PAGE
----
walking down the aisle towards them. Josh looked drained and held one of
Donna's hands tightly in his own. They slid into the empty seats on the
other side of Sam.

"Hi, Josh, how are you doing?" C.J. asked.

Josh smiled weakly and Sam squeezed his arm.

Toby leaned over and extended his hand to Josh. The two men locked eyes for
a moment as they shook hands.

A hush fell over the church as President Bartlet and Leo entered, followed
by Charlie and several Secret Service agents. They took their seats in the
pew directly behind Mandy's parents.

As the last organ notes echoed throughout the church, the minister stepped
up to the pulpit. Josh tightened his grip on Donna's hand as the minister
began to speak.

C.J. glanced around the crowded room, checking to make sure her guests
seemed comfortable. Satisfied, she made her way over to a group in the

"Did you write Mandy's eulogy for the President, Toby?" Donna was asking as
C.J. walked up.

"No, the President wrote it himself," Toby answered. "He thought it was
important that the words be from his own heart."

"It was so moving," Margaret said, sniffling. "Just thinking about it makes
me start crying all over again." Leo put his arm around his assistant as
she dabbed at her eyes with a tissue.

"Where's Josh?" Leo asked. "Didn't he come with you, Donna?"

"Yeah, but he said he wanted to be alone for a while and disappeared as
soon as we got here," Donna said.

"He's in the bedroom," C.J. said. "I told him he could hide out in there
until he felt like facing the world again."

"The poor man," Margaret said sadly. "It must be so hard on him. I know he
and Mandy weren't that close anymore, but to lose someone so suddenly like
that, with all those old feelings unresolved."

"Excuse me," Toby said, putting down his drink and heading towards the back
of the house.

He paused outside C.J.'s bedroom door and knocked softly. "Josh?" he said,
opening the door and peering in.

"Hey, Toby. Come on in," Josh answered.

Toby shut the door behind him and took a seat on the bed next to Josh.
"You're missed out there."

"I'm not exactly in the mood for a party," Josh responded.

"I think the point is to be around other people who can share your grief,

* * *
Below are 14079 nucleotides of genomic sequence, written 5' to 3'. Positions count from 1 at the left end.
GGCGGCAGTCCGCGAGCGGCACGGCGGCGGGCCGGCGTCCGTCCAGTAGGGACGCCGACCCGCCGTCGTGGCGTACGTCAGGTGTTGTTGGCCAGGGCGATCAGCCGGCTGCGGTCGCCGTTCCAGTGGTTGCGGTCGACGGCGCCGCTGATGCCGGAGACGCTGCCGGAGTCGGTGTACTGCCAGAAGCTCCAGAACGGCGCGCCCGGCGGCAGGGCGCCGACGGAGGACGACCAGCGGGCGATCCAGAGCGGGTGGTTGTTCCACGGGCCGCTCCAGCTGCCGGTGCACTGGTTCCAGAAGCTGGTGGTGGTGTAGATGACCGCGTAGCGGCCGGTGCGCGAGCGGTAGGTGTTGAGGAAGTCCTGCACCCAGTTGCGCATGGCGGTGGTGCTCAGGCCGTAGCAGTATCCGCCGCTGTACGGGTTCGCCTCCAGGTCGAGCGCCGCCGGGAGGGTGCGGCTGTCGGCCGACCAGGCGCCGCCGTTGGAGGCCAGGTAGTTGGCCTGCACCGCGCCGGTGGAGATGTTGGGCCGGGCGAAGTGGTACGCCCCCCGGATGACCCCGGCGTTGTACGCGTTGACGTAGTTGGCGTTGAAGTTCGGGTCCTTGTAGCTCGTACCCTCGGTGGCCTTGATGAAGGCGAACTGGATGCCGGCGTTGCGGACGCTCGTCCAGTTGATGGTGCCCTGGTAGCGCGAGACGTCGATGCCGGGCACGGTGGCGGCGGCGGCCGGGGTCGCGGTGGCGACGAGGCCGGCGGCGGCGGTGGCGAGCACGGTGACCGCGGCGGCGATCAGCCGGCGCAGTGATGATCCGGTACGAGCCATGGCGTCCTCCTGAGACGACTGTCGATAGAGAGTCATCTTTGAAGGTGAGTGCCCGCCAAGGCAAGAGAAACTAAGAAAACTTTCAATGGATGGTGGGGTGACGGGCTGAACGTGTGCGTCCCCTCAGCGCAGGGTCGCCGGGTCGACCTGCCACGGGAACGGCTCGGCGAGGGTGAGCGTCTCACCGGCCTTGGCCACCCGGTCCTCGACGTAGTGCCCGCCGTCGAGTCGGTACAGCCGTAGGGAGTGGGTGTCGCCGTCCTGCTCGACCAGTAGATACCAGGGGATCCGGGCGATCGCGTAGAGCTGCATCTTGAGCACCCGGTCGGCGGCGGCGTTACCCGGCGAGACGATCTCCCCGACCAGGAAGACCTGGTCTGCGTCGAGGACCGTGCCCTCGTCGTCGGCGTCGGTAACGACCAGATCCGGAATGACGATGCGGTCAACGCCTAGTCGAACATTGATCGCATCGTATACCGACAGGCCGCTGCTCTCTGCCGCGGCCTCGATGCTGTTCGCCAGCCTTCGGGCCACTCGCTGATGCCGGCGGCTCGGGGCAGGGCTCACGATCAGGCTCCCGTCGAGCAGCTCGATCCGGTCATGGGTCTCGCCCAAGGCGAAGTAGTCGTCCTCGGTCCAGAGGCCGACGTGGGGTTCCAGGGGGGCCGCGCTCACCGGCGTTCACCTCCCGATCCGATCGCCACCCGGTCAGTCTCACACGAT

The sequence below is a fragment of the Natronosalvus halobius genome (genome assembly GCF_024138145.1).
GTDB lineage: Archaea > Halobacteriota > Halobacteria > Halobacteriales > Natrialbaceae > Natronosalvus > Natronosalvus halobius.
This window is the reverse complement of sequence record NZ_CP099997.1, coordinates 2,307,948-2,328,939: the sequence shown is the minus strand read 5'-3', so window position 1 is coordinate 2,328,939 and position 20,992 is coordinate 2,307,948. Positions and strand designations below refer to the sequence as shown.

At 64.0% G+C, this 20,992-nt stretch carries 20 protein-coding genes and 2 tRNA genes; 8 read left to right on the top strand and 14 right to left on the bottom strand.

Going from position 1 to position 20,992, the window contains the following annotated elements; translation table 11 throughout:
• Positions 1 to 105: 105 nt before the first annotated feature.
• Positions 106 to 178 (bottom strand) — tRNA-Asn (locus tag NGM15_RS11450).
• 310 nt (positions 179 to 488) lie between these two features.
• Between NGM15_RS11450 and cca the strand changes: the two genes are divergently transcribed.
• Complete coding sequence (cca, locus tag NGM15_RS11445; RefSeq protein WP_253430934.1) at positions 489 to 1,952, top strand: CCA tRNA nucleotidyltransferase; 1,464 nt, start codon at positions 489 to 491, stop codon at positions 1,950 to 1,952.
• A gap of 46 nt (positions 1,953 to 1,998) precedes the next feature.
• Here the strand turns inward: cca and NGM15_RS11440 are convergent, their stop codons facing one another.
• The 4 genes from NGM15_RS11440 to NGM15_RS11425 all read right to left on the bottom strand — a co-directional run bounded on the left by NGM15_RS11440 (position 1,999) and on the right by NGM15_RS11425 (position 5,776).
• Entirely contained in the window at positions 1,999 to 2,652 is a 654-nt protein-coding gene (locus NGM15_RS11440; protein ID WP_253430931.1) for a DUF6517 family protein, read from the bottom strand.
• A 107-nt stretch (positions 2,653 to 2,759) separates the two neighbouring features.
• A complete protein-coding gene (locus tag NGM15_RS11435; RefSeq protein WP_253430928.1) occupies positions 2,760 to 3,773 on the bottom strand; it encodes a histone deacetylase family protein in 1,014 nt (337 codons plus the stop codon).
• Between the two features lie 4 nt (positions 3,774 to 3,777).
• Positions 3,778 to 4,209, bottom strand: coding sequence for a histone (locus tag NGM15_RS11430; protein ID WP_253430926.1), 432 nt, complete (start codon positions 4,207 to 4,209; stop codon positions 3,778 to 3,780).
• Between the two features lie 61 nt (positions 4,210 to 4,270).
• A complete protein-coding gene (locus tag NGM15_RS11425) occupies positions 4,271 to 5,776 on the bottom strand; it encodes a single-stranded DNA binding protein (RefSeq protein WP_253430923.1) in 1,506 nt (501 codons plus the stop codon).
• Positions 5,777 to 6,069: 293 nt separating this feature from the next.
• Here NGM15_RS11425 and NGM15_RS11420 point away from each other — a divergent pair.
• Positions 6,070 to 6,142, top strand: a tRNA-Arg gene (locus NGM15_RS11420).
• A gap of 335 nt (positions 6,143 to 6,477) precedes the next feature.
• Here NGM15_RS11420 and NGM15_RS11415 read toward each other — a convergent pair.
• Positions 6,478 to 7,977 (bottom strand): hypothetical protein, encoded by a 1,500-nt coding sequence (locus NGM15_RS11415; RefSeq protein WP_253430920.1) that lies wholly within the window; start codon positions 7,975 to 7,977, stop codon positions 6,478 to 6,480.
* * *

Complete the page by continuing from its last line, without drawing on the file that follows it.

or something like that."

"I don't really think I want to share my grief with a roomful of people."

"Yeah, me neither," Toby agreed. "So, how're you holding up?"

"Honestly? Not so great."

"Did you and Mandy leave things badly?"

"The last thing she told me was what a bastard I was," Josh said
regretfully. "I was in a bad mood and I took it out on her when she didn't
even deserve it. I meant to apologize, but I didn't get the chance."

"Mandy was a fighter," Toby said. "She wasn't happy unless she was
scrapping with someone. And you were always her favorite challenge. That's
the way she wanted it. But it doesn't mean she didn't know how you really

"Did she? I don't even know how I felt."

"No matter what happened between you two, it was always obvious to everyone
else that you cared about each other. You really think she didn't pick up
on that?"

"I just wish I'd told her."

"Nah, she just would have figured you were up to something."

"That's true," Josh said with a smile.

"I'll bet Mandy's up there right now looking down with this big
self-satisfied grin on her face because she finally got you once and for

"Yeah. Thanks, Toby."

"So you wanna come out and join the party?"



"Hey, check out C.J.'s closet," Josh said as they walked towards the door.
"She's got like a hundred teddy bears in there."

"Josh!" Sam cried happily as he saw Josh across the room. As he walked over
to join his friends, Josh was greeted by smiles and pats on the back.

"We were just talking about the time Mandy dumped that bucket of ice water
on you in Chicago," C.J. said. "But we can't remember what you did to
deserve it."

"I can assure you I did nothing to deserve that," Josh said with a smile.

"I remember what he did," Donna said as she walked up and stood next to
Josh. "I believe it may have had something to do with the frogs you put in
her hotel room."

"Oh that," Josh grinned, slipping his arm around his assistant. "I hardly
think I deserved it for a couple of little frogs. That ice water was really

C.J. smiled as the group continued reminiscing about the pranks Josh and
Mandy had played on one another. It was nice to remember the good times
they'd all had together instead of dwelling on the loss.